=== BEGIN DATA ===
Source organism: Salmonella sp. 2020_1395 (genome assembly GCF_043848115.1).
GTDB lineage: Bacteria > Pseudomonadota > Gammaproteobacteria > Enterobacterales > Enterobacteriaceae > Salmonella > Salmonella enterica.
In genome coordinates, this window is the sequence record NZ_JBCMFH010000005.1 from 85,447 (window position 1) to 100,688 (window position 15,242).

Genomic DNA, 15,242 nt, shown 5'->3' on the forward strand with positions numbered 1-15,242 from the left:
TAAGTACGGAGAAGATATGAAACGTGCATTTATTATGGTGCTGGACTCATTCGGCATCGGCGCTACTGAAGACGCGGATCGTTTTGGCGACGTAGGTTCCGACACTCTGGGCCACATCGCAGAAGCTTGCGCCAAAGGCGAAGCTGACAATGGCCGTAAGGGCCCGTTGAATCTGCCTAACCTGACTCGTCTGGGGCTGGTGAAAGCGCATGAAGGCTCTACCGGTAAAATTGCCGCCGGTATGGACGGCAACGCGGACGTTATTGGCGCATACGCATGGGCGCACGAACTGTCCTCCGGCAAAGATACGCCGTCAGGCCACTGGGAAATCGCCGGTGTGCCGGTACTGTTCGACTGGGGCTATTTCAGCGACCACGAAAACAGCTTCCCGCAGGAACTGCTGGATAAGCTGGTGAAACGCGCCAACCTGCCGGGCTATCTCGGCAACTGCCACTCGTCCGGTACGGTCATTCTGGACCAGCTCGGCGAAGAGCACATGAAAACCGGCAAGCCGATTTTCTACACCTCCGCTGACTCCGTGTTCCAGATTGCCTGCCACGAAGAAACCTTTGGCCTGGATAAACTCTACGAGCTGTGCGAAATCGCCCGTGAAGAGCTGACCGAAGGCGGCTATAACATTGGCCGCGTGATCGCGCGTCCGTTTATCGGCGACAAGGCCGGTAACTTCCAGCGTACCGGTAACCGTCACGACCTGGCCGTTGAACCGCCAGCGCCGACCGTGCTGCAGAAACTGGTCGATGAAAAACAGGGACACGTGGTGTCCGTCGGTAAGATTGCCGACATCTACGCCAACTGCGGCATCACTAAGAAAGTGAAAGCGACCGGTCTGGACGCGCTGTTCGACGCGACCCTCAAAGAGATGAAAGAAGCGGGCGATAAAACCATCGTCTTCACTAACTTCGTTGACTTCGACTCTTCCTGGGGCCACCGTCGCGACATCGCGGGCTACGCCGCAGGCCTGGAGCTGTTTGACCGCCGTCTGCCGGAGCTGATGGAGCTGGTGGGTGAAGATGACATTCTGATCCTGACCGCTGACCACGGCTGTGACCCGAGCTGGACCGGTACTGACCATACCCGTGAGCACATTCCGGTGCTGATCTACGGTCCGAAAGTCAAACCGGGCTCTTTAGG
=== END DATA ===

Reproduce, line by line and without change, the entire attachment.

Source organism: Salmonella sp. 2020_1395 (genome assembly GCF_043848115.1).
GTDB lineage: Bacteria > Pseudomonadota > Gammaproteobacteria > Enterobacterales > Enterobacteriaceae > Salmonella > Salmonella enterica.
In genome coordinates, this window is the sequence record NZ_JBCMFH010000005.1 from 85,447 (window position 1) to 100,688 (window position 15,242).

Genomic DNA, 15,242 nt, shown 5'->3' on the forward strand with positions numbered 1-15,242 from the left:
TAAGTACGGAGAAGATATGAAACGTGCATTTATTATGGTGCTGGACTCATTCGGCATCGGCGCTACTGAAGACGCGGATCGTTTTGGCGACGTAGGTTCCGACACTCTGGGCCACATCGCAGAAGCTTGCGCCAAAGGCGAAGCTGACAATGGCCGTAAGGGCCCGTTGAATCTGCCTAACCTGACTCGTCTGGGGCTGGTGAAAGCGCATGAAGGCTCTACCGGTAAAATTGCCGCCGGTATGGACGGCAACGCGGACGTTATTGGCGCATACGCATGGGCGCACGAACTGTCCTCCGGCAAAGATACGCCGTCAGGCCACTGGGAAATCGCCGGTGTGCCGGTACTGTTCGACTGGGGCTATTTCAGCGACCACGAAAACAGCTTCCCGCAGGAACTGCTGGATAAGCTGGTGAAACGCGCCAACCTGCCGGGCTATCTCGGCAACTGCCACTCGTCCGGTACGGTCATTCTGGACCAGCTCGGCGAAGAGCACATGAAAACCGGCAAGCCGATTTTCTACACCTCCGCTGACTCCGTGTTCCAGATTGCCTGCCACGAAGAAACCTTTGGCCTGGATAAACTCTACGAGCTGTGCGAAATCGCCCGTGAAGAGCTGACCGAAGGCGGCTATAACATTGGCCGCGTGATCGCGCGTCCGTTTATCGGCGACAAGGCCGGTAACTTCCAGCGTACCGGTAACCGTCACGACCTGGCCGTTGAACCGCCAGCGCCGACCGTGCTGCAGAAACTGGTCGATGAAAAACAGGGACACGTGGTGTCCGTCGGTAAGATTGCCGACATCTACGCCAACTGCGGCATCACTAAGAAAGTGAAAGCGACCGGTCTGGACGCGCTGTTCGACGCGACCCTCAAAGAGATGAAAGAAGCGGGCGATAAAACCATCGTCTTCACTAACTTCGTTGACTTCGACTCTTCCTGGGGCCACCGTCGCGACATCGCGGGCTACGCCGCAGGCCTGGAGCTGTTTGACCGCCGTCTGCCGGAGCTGATGGAGCTGGTGGGTGAAGATGACATTCTGATCCTGACCGCTGACCACGGCTGTGACCCGAGCTGGACCGGTACTGACCATACCCGTGAGCACATTCCGGTGCTGATCTACGGTCCGAAAGTCAAACCGGGCTCTTTAGG